I hope everyone is enjoying the summer and the great weather we’ve been having across most of the province.
Just in time for some “light summer reading”, on June 21, 2022, the Ontario Court of Appeal issued an interesting decision that may have implications for how institutions conduct searches in response to Freedom of Information (FOI) requests.
In Elementary Teachers Federation of Ontario v. York Region District School Board, 2022 ONCA 476 (CanLII), “the private communications of two teachers recorded on their personal, password-protected log were read and captured by screenshots taken by their school principal, and then used by [their] school board to discipline them.”
After workplace concerns regarding a colleague, and “following her union’s advice, Ms. Shen started a log using her personal Gmail account. She authorized [a second teacher], Ms. Rai, to have access to the log. The log was password protected and accessible only to the two [teachers]; both could contribute to the log and read it. Although the log could be accessed using an internet browser on a workplace laptop, it was not saved on any workplace drive or on the laptops. It was stored ‘in the Cloud’ on Ms. Shen’s private Google account.”
The existence of the log was known to some at the school, and there had been attempts to search the school computers for it, to no avail.
On December 16, 2014, the school principal, Mr. Pettigrew, entered Ms. Shen’s classroom after she had left for the day.
“He saw that the laptop computer provided by the school for classroom use was open and touched its mousepad. A document called ‘Log Google Docs’ opened on the screen. Mr. Pettigrew read the document and began to scroll through it. He realized that this was the grievors’ log he’d heard about and used his cellphone to take screenshots of the entire log – about 100 entries in total.”
Initially, an arbitrator found that the two teachers’ reasonable expectation of privacy had not been breached by the employer’s actions. This determination was upheld in a 2-1 decision by the Divisional Court of Ontario.
However, the finding was reversed by a unanimous decision of the Ontario Court of Appeal (ONCA), which instead found that the teachers had an objectively reasonable expectation of privacy in their password-protected log stored “in the Cloud”.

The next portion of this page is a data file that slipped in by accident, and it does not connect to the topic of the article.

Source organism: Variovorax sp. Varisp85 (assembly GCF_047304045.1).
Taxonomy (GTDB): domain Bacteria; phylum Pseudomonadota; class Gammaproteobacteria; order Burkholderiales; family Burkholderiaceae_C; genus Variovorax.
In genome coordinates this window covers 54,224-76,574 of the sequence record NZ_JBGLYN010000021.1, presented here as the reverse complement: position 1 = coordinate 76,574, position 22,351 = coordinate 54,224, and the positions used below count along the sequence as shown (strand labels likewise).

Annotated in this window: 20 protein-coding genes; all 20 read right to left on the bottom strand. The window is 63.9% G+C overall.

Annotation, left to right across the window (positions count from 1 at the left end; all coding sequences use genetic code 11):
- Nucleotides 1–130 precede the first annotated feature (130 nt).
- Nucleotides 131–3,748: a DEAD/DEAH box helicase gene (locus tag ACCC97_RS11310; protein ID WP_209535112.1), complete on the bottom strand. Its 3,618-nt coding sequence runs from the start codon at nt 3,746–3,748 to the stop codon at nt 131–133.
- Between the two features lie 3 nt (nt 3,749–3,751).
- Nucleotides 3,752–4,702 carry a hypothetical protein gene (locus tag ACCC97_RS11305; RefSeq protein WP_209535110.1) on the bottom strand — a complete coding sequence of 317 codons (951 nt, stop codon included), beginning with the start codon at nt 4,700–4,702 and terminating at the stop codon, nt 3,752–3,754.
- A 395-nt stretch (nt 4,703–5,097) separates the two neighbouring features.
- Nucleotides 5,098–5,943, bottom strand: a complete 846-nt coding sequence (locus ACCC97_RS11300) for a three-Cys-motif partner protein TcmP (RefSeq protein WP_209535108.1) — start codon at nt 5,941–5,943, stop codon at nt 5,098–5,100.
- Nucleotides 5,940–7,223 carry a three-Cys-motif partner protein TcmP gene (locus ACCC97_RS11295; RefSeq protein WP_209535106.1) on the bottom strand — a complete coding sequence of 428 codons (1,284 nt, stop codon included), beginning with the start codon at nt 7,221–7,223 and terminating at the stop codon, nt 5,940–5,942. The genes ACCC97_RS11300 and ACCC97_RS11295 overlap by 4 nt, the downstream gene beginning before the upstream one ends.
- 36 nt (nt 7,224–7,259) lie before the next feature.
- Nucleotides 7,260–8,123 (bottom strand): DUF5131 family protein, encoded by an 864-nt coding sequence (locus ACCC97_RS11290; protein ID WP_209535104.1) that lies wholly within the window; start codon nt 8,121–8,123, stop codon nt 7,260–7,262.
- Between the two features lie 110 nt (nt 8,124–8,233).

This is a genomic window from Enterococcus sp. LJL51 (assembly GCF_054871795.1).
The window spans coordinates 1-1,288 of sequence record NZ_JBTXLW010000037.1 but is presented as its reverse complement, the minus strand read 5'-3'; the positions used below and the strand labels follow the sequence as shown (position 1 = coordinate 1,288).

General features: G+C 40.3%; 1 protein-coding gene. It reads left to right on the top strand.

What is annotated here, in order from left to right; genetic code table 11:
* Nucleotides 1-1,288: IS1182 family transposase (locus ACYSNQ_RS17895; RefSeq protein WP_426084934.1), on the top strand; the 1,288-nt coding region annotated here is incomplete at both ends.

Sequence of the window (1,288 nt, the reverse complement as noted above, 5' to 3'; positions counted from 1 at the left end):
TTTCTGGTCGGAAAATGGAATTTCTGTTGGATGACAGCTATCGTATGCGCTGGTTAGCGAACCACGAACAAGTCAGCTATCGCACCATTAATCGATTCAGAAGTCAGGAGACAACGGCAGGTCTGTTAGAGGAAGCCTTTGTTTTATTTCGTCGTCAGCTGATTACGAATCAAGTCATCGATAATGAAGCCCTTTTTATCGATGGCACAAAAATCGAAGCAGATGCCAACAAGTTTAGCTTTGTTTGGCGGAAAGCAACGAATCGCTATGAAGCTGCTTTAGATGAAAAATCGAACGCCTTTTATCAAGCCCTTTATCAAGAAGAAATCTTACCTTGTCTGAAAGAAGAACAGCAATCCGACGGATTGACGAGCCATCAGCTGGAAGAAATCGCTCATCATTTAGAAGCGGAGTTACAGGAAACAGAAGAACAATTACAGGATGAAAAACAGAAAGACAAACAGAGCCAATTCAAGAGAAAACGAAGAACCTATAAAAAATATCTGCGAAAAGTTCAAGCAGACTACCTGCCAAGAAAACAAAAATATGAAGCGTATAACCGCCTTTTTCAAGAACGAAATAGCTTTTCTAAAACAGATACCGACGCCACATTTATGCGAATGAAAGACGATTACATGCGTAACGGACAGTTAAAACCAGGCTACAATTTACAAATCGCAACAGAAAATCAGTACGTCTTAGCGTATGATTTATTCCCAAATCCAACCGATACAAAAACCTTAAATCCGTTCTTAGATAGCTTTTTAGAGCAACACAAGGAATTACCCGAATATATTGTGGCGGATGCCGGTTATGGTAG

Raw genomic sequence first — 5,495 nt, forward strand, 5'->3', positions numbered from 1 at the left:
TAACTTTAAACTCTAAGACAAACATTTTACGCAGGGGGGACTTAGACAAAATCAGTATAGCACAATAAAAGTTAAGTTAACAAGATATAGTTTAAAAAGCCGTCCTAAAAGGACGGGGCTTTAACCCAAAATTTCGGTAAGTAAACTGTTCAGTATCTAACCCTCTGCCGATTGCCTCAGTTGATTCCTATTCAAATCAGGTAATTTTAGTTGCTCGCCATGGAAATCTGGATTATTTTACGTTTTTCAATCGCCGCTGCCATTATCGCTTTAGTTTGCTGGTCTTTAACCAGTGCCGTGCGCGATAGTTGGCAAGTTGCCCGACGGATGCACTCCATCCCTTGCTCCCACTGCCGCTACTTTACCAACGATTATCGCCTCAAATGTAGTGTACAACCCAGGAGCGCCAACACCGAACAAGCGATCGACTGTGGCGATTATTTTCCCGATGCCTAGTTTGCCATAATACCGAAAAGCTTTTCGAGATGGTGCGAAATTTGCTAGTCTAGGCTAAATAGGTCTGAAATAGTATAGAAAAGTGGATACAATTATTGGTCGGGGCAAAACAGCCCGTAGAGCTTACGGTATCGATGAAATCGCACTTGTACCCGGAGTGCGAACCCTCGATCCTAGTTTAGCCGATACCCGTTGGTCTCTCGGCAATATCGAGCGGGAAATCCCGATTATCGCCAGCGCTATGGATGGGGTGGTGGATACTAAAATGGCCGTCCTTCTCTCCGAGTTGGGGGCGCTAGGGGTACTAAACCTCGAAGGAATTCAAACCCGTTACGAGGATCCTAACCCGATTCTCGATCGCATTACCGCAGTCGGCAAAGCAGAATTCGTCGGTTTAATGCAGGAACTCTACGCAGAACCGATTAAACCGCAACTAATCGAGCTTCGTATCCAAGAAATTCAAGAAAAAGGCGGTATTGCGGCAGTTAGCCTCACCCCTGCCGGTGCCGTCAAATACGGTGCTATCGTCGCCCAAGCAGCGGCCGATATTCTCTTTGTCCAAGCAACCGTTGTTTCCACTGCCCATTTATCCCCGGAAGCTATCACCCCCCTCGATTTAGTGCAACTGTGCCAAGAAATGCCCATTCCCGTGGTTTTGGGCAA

There are a few points from this case that I think may be relevant to FOI professionals making determinations about the proper extent of a search in response to an access request:
First of all, the ONCA confirmed s. 8 of the Charter of Rights prohibiting unreasonable search and seizure applies to public institutions such as school boards, and are not limited to a criminal or quasi-criminal context:
“It is enough to say that s. 8 applies to the actions of the principal and the school board.
“There is nothing surprising in this. It is clear the protection of s. 8 is not limited to the criminal and quasi-criminal law context.”
Additionally, the ONCA found that “the arbitrator’s conclusion that the log was left in ‘plain sight’ and that the grievors had only a diminished expectation of privacy as a result skewed her analysis of the reasonableness of the search.” In other words, the fact that the private document was left unlocked and openly accessible from work computer did not render the search reasonable.
Further, the fact that there was a “judgmental quality” to the log entries did not justify the search. As noted by the ONCA:
“The arbitrator appears to have fixed on this characterization to justify the principal’s actions. Because the log was concerned mainly with the [teachers’] views about other people, the arbitrator said it was ‘far from personal or intimate information about either of them’, and so not close enough to the grievors’ biographical core to breach their privacy. […]
“This reflects a clear misunderstanding of both the nature of the log and the [teachers’] s. 8 rights. A person’s thoughts about others are no less personal to them than their thoughts about themselves. The teachers were within their rights to be judgmental – to criticize the school, their fellow employees, and the principal in their private communications. Their private thoughts were not to be mined by the school principal to address his employment relations concerns, no matter how innocently the principal may have come upon the log or how pressing his concerns were.” [emphasis added]
This serves as a useful reminder that even the thoughts and opinions of one employee about another should be considered “personal information”, given appropriate circumstances.
For more information about this decision, you may be interested in this recent Law Times article summarizing the case.
Happy summer everyone.